Mr. Appleton goes to Lawson

Big-city screenwriter learns small-town lessons.


directed by Frank Darabont with Jim Carrey, Martin Landau, and Laurie Holden opens Dec. 21 at Majestic Bay and others

YOU KNOW EXACTLY what you're getting with The Majestic, and there's an odd kind of integrity in that. The retro posters, the '50s setting, the Frank Capra homage, and Jim Carrey's hair—all these are designed to evoke simpler, better times when movie plots weren't so darn complicated. Ads lay out the film's corny, familiar conceit succinctly: B-movie writer Peter (Carrey) suffers amnesia and is mistaken for a long-lost war hero, Luke; fixing up the town's dilapidated cinema restores its spirit; then all is threatened—including his love with a good woman—by the recovery of Peter's memory and identity.

Some people consider "Capra-esque" to be an insult, but Frank Darabont isn't one of them. Previously the director of The Green Mile and The Shawshank Redemption, he throws himself into Majestic's nostalgic haze unabashedly. Carrey drives a beautiful Mercedes-Benz ragtop and sports snazzy shades; he goes on a bender at a Polynesian bar upon losing his job due to wrongful anti-Communist blacklisting; he wakes up on the beach of Lawson, Calif., a town so backlot-precious that any amnesiac would consider it Shangri-la.

Sure enough, the benevolent inhabitants—who lost 62 of their boys in WWII—take to "Luke" like a prodigal son miraculously returned. The widowed proprietor of the shuttered Majestic (Martin Landau) is convinced Peter's his only child, and that wish fulfillment even extends to Luke's law-student fianc饠(Laurie Holden)—whom it takes just one sunset kiss to convince.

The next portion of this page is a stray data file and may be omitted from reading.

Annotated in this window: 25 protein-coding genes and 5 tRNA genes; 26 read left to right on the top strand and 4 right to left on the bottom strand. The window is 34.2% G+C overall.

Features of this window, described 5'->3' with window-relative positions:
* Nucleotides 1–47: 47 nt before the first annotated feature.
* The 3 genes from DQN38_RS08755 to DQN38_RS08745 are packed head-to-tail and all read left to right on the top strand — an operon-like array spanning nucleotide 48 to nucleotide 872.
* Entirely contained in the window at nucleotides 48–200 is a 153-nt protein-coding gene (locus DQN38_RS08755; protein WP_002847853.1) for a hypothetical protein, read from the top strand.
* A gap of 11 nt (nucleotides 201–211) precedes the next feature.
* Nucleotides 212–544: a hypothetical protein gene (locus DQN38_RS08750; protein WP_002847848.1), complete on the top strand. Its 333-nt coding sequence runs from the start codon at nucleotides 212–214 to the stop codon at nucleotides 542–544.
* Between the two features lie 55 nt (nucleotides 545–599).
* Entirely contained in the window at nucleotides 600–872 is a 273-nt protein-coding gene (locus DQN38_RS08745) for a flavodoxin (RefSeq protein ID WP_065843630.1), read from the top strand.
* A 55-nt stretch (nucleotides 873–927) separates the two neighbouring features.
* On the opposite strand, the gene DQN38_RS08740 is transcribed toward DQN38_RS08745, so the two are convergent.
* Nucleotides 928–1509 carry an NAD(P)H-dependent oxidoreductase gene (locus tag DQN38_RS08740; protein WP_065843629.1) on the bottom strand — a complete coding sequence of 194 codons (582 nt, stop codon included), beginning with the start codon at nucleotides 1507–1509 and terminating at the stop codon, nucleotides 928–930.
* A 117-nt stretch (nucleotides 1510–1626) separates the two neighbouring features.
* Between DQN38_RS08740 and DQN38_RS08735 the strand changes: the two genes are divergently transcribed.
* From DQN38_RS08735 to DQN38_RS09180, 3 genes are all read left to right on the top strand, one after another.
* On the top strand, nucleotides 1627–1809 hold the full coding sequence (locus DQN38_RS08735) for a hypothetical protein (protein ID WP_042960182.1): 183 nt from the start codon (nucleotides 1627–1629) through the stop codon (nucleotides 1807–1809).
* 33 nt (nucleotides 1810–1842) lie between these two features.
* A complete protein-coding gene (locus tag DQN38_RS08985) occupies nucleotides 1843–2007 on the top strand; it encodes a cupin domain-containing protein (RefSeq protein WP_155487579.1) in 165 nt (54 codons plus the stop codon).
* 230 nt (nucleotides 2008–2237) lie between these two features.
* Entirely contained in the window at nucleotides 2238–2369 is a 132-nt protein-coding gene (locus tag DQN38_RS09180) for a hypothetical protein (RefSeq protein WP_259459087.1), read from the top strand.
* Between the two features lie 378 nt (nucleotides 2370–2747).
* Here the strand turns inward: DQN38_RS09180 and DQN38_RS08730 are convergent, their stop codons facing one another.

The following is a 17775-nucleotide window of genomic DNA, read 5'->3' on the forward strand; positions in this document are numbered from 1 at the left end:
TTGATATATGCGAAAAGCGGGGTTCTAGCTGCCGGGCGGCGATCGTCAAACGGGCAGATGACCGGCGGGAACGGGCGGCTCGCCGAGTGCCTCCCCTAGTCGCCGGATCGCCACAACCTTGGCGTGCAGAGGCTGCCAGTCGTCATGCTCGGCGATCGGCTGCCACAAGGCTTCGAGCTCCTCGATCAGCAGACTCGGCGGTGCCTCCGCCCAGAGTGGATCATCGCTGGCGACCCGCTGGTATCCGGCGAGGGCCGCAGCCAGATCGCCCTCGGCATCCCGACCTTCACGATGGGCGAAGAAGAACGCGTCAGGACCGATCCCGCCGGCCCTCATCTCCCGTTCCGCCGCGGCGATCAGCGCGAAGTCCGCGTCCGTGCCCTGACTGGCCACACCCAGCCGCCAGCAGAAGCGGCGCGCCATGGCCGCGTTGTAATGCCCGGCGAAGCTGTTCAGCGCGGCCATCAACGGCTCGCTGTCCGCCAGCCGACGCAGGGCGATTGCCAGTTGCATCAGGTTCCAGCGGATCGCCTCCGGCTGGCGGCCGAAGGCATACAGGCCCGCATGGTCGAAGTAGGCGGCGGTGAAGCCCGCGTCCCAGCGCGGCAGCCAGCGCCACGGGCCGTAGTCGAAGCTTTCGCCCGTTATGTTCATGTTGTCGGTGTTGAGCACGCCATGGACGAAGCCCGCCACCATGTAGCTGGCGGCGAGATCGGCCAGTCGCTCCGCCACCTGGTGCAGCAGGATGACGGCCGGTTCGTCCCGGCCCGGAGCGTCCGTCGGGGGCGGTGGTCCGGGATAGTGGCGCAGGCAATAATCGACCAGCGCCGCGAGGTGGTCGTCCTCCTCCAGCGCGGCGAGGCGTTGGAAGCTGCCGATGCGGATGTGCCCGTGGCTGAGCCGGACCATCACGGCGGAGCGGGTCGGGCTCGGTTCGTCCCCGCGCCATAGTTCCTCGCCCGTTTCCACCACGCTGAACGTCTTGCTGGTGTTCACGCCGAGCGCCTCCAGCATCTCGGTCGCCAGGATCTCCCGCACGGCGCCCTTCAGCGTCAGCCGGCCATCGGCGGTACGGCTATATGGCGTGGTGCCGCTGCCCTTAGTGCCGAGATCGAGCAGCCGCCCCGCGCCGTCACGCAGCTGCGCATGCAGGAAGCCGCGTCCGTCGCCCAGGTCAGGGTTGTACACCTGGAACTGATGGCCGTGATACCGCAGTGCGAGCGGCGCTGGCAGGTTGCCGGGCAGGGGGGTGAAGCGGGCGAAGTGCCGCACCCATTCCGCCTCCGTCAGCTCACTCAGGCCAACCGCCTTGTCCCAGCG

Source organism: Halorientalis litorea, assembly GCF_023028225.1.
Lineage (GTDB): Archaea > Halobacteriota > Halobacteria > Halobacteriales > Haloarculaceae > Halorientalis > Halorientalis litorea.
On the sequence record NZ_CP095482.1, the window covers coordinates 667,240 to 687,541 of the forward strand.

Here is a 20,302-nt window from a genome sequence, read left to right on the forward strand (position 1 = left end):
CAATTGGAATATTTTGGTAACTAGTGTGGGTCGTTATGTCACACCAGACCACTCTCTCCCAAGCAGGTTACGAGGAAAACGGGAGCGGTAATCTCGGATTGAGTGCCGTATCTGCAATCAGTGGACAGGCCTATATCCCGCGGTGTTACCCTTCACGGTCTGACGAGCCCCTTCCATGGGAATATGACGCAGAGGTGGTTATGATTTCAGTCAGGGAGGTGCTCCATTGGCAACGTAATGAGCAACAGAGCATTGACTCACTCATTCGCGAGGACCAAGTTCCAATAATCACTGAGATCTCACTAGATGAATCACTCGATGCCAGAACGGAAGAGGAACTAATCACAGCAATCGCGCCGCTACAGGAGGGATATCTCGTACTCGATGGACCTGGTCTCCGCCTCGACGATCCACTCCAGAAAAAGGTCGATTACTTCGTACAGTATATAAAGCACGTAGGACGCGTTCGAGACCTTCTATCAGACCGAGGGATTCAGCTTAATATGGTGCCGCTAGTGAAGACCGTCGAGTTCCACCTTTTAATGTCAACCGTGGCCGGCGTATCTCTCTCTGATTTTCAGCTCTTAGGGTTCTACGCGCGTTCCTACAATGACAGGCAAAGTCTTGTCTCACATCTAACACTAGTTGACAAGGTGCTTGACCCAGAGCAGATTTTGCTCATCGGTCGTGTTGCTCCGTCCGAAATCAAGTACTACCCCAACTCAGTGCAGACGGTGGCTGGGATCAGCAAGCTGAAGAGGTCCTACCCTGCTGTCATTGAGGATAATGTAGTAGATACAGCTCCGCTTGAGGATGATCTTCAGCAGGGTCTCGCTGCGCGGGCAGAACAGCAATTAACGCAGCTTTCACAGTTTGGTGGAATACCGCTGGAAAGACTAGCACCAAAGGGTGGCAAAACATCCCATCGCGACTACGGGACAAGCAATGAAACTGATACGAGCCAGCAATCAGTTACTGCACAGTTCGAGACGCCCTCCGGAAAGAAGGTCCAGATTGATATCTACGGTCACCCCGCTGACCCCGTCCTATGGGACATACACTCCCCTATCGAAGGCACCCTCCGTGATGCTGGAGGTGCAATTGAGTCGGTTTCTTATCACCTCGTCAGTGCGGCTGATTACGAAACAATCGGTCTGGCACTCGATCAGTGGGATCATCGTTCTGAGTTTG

In the two-and-one-half-hour Majestic, which strongly recalls The Return of Martin Guerre, the only tension comes from wondering when Peter's inevitable unmasking will come, when his nefarious McCarthyite pursuers will arrive, and when the disappointed townsfolk will, yes, take him back into their hearts again. Like Capra, Darabont honestly doesn't really seem to care that his plot is so transparent. Such sincere, heart-on-the-sleeve sentimentality may be cloying, but Majestic doesn't hide its feel-good, patriotic agenda. The rap against Capra is that he cloaked a reactionary message beneath ersatz populism; here, Darabont similarly pits The People against The System, yet the clear Northern California sunshine makes shadows impossible.

Majestic's real wattage comes from Carrey (everyone else is cast to type), who's acting against two big handicaps: First, the amnesia removes any trace of Peter's personality for the long middle portion of the movie; second, the before-and-after segments don't give him much more character to work with. He's a blank slate, imitating Luke and picking up cues from the Lawson populace, then finally achieving his triumph by again emulating (or eulogizing) the dead war hero. His performance is good, and the movie is respectable, but neither earns a medal for valor.

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